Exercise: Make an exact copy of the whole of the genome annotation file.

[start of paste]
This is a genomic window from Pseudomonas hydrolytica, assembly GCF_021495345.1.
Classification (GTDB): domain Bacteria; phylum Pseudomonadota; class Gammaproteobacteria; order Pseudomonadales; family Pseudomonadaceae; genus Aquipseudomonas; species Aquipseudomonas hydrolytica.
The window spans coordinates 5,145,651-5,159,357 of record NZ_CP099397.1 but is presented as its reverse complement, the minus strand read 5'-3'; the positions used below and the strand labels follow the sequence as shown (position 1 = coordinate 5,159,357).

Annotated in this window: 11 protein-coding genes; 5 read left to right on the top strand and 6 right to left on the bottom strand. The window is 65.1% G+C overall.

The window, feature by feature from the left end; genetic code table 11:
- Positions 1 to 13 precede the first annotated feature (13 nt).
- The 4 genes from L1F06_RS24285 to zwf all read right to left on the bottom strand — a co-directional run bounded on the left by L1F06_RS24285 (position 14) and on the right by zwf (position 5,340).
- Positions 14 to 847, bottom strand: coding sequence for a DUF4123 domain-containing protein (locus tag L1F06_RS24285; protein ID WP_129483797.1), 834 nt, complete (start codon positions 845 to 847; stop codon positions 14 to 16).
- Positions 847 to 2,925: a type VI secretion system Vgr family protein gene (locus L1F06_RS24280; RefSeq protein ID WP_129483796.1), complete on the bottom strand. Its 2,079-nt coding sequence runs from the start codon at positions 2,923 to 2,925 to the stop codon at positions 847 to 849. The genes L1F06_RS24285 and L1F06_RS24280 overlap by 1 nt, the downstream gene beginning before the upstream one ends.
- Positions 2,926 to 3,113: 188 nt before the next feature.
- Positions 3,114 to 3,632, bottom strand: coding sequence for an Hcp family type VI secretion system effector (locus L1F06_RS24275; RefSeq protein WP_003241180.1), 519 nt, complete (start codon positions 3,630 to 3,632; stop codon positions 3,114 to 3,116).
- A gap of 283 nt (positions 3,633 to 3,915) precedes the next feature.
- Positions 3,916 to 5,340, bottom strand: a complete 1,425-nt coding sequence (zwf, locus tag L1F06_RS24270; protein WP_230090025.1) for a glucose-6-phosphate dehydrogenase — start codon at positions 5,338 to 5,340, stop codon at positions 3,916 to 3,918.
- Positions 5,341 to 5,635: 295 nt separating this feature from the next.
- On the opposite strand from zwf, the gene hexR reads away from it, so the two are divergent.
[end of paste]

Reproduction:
This is a genomic window from Pseudomonas hydrolytica, assembly GCF_021495345.1.
Classification (GTDB): domain Bacteria; phylum Pseudomonadota; class Gammaproteobacteria; order Pseudomonadales; family Pseudomonadaceae; genus Aquipseudomonas; species Aquipseudomonas hydrolytica.
The window spans coordinates 5,145,651-5,159,357 of record NZ_CP099397.1 but is presented as its reverse complement, the minus strand read 5'-3'; the positions used below and the strand labels follow the sequence as shown (position 1 = coordinate 5,159,357).

Annotated in this window: 11 protein-coding genes; 5 read left to right on the top strand and 6 right to left on the bottom strand. The window is 65.1% G+C overall.

The window, feature by feature from the left end; genetic code table 11:
- Positions 1 to 13 precede the first annotated feature (13 nt).
- The 4 genes from L1F06_RS24285 to zwf all read right to left on the bottom strand — a co-directional run bounded on the left by L1F06_RS24285 (position 14) and on the right by zwf (position 5,340).
- Positions 14 to 847, bottom strand: coding sequence for a DUF4123 domain-containing protein (locus tag L1F06_RS24285; protein ID WP_129483797.1), 834 nt, complete (start codon positions 845 to 847; stop codon positions 14 to 16).
- Positions 847 to 2,925: a type VI secretion system Vgr family protein gene (locus L1F06_RS24280; RefSeq protein ID WP_129483796.1), complete on the bottom strand. Its 2,079-nt coding sequence runs from the start codon at positions 2,923 to 2,925 to the stop codon at positions 847 to 849. The genes L1F06_RS24285 and L1F06_RS24280 overlap by 1 nt, the downstream gene beginning before the upstream one ends.
- Positions 2,926 to 3,113: 188 nt before the next feature.
- Positions 3,114 to 3,632, bottom strand: coding sequence for an Hcp family type VI secretion system effector (locus L1F06_RS24275; RefSeq protein WP_003241180.1), 519 nt, complete (start codon positions 3,630 to 3,632; stop codon positions 3,114 to 3,116).
- A gap of 283 nt (positions 3,633 to 3,915) precedes the next feature.
- Positions 3,916 to 5,340, bottom strand: a complete 1,425-nt coding sequence (zwf, locus tag L1F06_RS24270; protein WP_230090025.1) for a glucose-6-phosphate dehydrogenase — start codon at positions 5,338 to 5,340, stop codon at positions 3,916 to 3,918.
- Positions 5,341 to 5,635: 295 nt separating this feature from the next.
- On the opposite strand from zwf, the gene hexR reads away from it, so the two are divergent.